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COGNITIVE-BEHAVIORAL THERAPY FOR BDD: STARTING CBT FOR BDD

Once you decide to start CBT, there are a few things you and your therapist will do to lay the groundwork for learning the core CBT skills. These building blocks include (but aren’t limited to) the following:
1) Learning more about BDD and CBT: Your therapist will discuss BDD and CBT with you (i.e., provide psychoeducation) and answer your questions.
2) Developing a model of your BDD: It’s helpful to discuss your BDD symptoms in detail with your therapist so you can develop a model of how your symptoms seem to have developed and are maintained. You can use Figure 8 as a guide, filling in whether you experienced any life events that seem to have contributed to BDD, what rituals you do, what situations you avoid, etc. You and your therapist can use this model to help tailor the treatment specifically to you.
3) Setting goals: It’s important to set goals for your treatment—what you’d like to accomplish. This will help you and your therapist stay on track during treatment. For example, one goal might be to return to school. Another might be to go shopping during the day rather than only at night when fewer people are in the store. The more specific you make your goals, the better.
You’ll then begin to learn the core CBT skills defined above and discussed in more detail below. It isn’t known what’s the best order to learn them in, although some experts begin with response prevention or cognitive restructuring. Response prevention will probably give you some immediate relief. And learning cognitive techniques early in treatment may make exposure easier. It isn’t known whether all core aspects of CBT are necessary, or whether some are more effective than others. Usually, they’re all combined. Until research is done which answers these questions, it’s probably best to learn all the core skills, as well as some additional skills such as habit reversal (for skin picking), refocusing, and mirror retraining.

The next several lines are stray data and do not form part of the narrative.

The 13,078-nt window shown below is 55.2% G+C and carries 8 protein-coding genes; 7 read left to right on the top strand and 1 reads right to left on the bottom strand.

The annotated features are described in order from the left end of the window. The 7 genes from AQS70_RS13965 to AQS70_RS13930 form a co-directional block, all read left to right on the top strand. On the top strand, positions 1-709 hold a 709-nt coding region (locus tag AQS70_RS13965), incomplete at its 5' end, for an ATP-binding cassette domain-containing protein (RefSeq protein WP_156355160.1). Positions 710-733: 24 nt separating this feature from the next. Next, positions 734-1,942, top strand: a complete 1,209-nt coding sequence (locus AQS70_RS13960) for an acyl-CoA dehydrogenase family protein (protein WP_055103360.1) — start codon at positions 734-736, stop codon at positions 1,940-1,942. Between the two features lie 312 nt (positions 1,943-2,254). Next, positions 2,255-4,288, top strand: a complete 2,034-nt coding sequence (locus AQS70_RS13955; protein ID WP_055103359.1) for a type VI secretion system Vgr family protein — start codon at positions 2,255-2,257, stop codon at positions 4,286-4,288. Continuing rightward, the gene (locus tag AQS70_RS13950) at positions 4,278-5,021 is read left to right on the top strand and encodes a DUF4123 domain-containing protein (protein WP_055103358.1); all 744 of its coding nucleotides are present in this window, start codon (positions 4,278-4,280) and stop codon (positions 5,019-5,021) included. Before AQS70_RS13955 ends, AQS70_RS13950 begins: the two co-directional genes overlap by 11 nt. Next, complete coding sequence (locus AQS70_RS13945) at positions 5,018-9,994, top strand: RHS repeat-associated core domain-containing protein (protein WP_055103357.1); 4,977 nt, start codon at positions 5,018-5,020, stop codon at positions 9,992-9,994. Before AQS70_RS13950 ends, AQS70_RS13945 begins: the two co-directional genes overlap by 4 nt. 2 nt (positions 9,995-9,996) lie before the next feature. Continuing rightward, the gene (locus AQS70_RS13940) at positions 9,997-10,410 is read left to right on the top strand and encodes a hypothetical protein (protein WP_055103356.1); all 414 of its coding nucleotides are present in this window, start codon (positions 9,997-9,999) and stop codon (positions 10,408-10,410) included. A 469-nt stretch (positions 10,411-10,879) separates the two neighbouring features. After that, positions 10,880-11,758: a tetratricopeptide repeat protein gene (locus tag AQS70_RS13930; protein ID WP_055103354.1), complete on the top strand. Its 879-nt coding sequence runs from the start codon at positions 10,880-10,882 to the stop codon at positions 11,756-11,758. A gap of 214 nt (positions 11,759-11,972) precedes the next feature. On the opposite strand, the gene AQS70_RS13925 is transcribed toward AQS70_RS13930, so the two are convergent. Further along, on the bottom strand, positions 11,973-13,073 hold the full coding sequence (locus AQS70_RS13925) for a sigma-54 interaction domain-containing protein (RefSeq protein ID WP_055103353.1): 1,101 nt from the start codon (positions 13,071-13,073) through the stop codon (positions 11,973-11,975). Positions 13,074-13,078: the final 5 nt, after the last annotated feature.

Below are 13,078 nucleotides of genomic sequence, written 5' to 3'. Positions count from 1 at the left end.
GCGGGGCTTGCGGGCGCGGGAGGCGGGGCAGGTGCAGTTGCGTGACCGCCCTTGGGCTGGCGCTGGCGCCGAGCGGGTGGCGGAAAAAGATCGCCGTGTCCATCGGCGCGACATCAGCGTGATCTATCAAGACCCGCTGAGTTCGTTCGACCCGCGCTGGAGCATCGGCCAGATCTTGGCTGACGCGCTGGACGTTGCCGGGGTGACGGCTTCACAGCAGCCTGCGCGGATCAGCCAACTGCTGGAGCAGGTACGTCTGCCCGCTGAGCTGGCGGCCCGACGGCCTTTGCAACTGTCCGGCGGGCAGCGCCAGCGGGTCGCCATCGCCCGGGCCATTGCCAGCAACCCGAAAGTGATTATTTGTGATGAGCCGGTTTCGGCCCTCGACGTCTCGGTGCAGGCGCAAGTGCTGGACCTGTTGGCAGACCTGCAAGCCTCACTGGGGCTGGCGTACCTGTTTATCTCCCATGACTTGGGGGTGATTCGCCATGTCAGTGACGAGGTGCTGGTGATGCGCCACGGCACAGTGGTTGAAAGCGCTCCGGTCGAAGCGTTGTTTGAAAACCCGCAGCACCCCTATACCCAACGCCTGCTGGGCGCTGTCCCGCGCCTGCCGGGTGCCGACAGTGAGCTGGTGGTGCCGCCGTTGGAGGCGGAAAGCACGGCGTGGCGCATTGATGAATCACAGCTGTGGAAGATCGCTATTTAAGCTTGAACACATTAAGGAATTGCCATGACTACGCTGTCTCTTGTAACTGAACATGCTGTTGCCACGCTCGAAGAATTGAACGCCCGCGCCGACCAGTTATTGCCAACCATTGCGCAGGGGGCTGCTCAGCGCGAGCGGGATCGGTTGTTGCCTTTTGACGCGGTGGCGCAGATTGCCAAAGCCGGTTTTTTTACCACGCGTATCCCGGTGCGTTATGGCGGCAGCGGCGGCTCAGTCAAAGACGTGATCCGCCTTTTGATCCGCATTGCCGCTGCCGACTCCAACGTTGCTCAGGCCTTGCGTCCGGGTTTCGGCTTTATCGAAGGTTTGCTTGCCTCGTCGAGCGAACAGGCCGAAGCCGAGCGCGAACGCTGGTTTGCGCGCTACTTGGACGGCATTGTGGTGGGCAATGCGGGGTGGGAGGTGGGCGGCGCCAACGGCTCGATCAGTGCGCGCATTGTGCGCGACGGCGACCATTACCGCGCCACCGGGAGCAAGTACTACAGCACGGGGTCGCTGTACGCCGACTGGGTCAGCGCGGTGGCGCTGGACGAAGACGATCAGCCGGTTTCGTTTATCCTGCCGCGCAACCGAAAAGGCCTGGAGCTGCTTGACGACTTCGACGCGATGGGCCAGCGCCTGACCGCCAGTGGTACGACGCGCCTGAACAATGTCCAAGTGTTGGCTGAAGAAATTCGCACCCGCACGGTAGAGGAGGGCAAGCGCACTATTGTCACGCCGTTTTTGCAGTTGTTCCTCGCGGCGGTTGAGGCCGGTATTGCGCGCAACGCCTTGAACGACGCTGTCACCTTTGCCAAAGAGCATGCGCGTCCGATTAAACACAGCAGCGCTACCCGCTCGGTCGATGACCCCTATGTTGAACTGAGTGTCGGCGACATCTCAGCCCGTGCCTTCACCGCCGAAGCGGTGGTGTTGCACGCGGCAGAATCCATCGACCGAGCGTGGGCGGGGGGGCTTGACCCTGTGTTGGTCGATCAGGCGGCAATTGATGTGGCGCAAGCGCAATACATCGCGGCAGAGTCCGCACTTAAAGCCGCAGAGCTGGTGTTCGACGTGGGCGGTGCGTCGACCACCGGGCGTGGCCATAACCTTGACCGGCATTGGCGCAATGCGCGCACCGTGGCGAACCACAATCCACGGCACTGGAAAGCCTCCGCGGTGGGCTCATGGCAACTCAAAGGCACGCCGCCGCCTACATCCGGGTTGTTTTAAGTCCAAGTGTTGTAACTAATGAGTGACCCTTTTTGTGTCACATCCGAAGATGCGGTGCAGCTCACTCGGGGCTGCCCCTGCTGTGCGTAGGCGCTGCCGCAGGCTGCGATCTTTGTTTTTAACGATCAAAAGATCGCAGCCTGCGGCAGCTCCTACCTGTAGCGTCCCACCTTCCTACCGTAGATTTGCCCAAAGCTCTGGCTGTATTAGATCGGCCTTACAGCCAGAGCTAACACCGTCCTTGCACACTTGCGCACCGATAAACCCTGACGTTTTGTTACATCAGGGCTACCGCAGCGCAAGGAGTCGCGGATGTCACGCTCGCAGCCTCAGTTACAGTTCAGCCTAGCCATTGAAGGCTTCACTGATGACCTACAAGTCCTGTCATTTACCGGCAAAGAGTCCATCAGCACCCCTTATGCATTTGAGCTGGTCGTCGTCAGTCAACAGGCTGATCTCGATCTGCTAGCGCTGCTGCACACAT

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COGNITIVE-BEHAVIORAL THERAPY FOR BDD: STARTING CBT FOR BDDOnce you decide to start CBT, there are a few things you and your therapist will do to lay the groundwork for learning the core CBT skills. These building blocks include (but aren’t limited to) the following:1) Learning more about BDD and CBT: Your therapist will discuss BDD and CBT with you (i.e., provide psychoeducation) and answer your questions.2) Developing a model of your BDD: It’s helpful to discuss your BDD symptoms in detail with your therapist so you can develop a model of how your symptoms seem to have developed and are maintained. You can use Figure 8 as a guide, filling in whether you experienced any life events that seem to have contributed to BDD, what rituals you do, what situations you avoid, etc. You and your therapist can use this model to help tailor the treatment specifically to you.3) Setting goals: It’s important to set goals for your treatment—what you’d like to accomplish. This will help you and your therapist stay on track during treatment. For example, one goal might be to return to school. Another might be to go shopping during the day rather than only at night when fewer people are in the store. The more specific you make your goals, the better.You’ll then begin to learn the core CBT skills defined above and discussed in more detail below. It isn’t known what’s the best order to learn them in, although some experts begin with response prevention or cognitive restructuring. Response prevention will probably give you some immediate relief. And learning cognitive techniques early in treatment may make exposure easier. It isn’t known whether all core aspects of CBT are necessary, or whether some are more effective than others. Usually, they’re all combined. Until research is done which answers these questions, it’s probably best to learn all the core skills, as well as some additional skills such as habit reversal (for skin picking), refocusing, and mirror retraining.*297\204\8*

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